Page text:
COLUMBIA — Megan Ogar wasn't planning on working out Saturday.
But when she arrived at CrossFit Fringe to support a fundraiser for her brother Kevin, she changed her mind.
And that's how she ended up doing the Ogar WOD, a CrossFit "Workout Of the Day" named after her brother. Surrounded by family and friends, she did squats with a PVC pipe, wearing a T-shirt that read "Kevin Ogar Strong."
"I did that for Kevin," she said.
Her brother, though, might never walk again. He was severely injured doing a move from that workout earlier this month.
Kevin Ogar, a former MU student who began his CrossFit training in Columbia, severely injured his spinal cord when a barbell fell on his neck during a competition. He's been unable to move from the waist down.
Saturday's fundraiser was intended to raise money for Kevin Ogar's medical bills. He is uninsured.
His friend Nate Bacott, a co-owner of CrossFit Fringe, helped organize the fundraiser. He'd hoped to raise $5,000 going into the event. By Saturday evening, they'd raised at least $6,048, Bacott said.
Friends, family and members of the CrossFit community packed the training center and crowded around the workout area to watch supporters doing Kevin Ogar's favorite moves.
"It's a little overwhelming how much support there is," said Matt Kitzi, a trainer at CrossFit Fringe.
CrossFit, an intense strength and conditioning program, has been criticized recently for creating an environment that forces people to go dangerously beyond their physical limits, according to previous Missourian reporting.
But those gathered at the fundraiser Saturday didn't blame CrossFit for Kevin Ogar's injury.
"It's kinda like getting in a car accident," said Rachel Marion, a CrossFit trainer in Jefferson City. "You do everything you can to prepare for it. There's things you can't control."
Megan Ogar said what happened to her brother was a freak catastrophe.
The injury occurred during the OC Throwdown competition in California on Jan. 12. Ogar was performing a snatch, a highly technical lift that Bacott compared to a golf swing: If one thing goes wrong, the whole move can be thrown off, he said.
Kevin Ogar had performed that move thousands of times, Bacott said. But this time, the bar fell on his back and severely injured his spinal cord.
Doctors told Megan Ogar that her brother's injury was inexplicable.
Even experienced weightlifters like Ogar can miss lifts, Bacott said. Accidents happen.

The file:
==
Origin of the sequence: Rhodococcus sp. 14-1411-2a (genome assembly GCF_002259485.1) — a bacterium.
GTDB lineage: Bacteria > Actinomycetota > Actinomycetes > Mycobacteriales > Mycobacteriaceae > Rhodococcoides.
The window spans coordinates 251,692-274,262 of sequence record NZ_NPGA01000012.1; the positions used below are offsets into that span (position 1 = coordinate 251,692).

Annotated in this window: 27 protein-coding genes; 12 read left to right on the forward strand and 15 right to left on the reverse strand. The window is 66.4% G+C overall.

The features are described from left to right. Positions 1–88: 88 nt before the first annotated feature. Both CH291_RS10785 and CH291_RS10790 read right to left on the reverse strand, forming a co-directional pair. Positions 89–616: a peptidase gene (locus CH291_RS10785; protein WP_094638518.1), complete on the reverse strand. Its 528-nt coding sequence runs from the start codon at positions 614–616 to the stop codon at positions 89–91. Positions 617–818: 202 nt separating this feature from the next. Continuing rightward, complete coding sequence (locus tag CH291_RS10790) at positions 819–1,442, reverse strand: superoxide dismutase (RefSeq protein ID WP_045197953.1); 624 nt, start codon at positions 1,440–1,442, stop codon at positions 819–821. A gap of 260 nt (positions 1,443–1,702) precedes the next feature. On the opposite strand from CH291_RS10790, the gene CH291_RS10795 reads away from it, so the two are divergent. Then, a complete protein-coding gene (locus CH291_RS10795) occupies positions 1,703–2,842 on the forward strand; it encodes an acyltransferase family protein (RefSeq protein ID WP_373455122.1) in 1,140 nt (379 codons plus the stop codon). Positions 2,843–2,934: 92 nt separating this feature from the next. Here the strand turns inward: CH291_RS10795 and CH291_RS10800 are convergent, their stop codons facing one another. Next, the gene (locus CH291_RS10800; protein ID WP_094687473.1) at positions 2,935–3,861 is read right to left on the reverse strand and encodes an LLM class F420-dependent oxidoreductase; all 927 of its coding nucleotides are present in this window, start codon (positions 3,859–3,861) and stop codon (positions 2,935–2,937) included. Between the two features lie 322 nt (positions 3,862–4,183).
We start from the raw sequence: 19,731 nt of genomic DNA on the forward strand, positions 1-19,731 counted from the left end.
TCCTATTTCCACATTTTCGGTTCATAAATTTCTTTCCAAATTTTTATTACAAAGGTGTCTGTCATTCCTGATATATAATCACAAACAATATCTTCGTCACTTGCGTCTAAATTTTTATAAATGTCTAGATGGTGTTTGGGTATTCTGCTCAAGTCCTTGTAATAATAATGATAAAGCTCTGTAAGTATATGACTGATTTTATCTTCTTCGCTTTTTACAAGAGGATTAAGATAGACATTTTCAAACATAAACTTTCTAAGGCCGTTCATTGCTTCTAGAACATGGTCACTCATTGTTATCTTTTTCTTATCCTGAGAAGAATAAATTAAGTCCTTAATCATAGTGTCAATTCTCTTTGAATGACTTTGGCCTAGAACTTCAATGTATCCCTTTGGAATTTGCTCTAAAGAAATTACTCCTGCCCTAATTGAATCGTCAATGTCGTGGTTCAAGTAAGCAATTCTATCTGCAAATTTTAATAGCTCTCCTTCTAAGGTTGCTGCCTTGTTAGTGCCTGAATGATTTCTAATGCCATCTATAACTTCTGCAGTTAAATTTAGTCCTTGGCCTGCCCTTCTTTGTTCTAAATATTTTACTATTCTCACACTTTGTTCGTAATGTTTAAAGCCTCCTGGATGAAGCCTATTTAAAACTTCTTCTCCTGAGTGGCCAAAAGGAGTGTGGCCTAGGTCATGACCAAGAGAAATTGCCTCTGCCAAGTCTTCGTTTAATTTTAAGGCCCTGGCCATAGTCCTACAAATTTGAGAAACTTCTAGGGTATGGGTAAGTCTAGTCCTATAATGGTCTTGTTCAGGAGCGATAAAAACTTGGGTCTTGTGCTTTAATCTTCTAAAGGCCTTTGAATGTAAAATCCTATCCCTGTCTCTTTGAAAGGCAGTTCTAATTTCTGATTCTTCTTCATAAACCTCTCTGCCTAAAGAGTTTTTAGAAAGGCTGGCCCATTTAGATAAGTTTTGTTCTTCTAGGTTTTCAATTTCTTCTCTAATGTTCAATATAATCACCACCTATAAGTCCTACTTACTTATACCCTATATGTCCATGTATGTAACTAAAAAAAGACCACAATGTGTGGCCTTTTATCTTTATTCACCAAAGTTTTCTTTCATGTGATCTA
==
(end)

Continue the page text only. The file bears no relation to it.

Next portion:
For example, an Olympic weightlifter named Matthias Steiner dropped a 432-pound barbell on his neck during the 2012 London Olympics yet walked away unharmed.
But the severity of Kevin Ogar's injuries is unlike anything Bacott has witnessed.
"It's one of the worst things I've heard of happening, in weightlifting or CrossFit," Bacott said of Ogar's injury.
On Saturday, participants raised barbells high above their heads, then dropped them to the mat, where they bounced with a clatter just inches from their feet. On the sidelines, people cheered them on.
No one seemed worried as they repeated the same move that left Kevin Ogar unable to walk.
"You gotta be able to trust your coaches," said Dave Danaher, who has trained at CrossFit Fringe for almost two years.
Erica Hopkins-Wadlow, who was selling official "Ogar Strong" T-shirts, said the coaches at Fringe stress good form and staying within your ability. Injuries are not as common as people think, she said.
But Kevin Ogar's CrossFit career is likely over.
Doctors told Megan Ogar and her family that it's unlikely her brother will walk again.
But the money raised Saturday will help ensure that Kevin Ogar is able to fund his recovery. In addition to the $6,000 raised at Saturday's event, more than $300,000 has been raised for Kevin Ogar through an online fundraising effort.
"He has high hopes," said his grandmother, Evelyn Darr. "He's gonna fight it. All we can do is pray for him."
Megan Ogar said she believes that CrossFit will continue to be a part of his life.
"I think that Kevin finds his purpose in helping people to live their best and healthiest lives," she said. "CrossFit is a big part of that."
Her brother knows the road ahead will be long and difficult, she said. But he "knows that he's not going to be on this road alone."
Supervising editor is Edward Hart.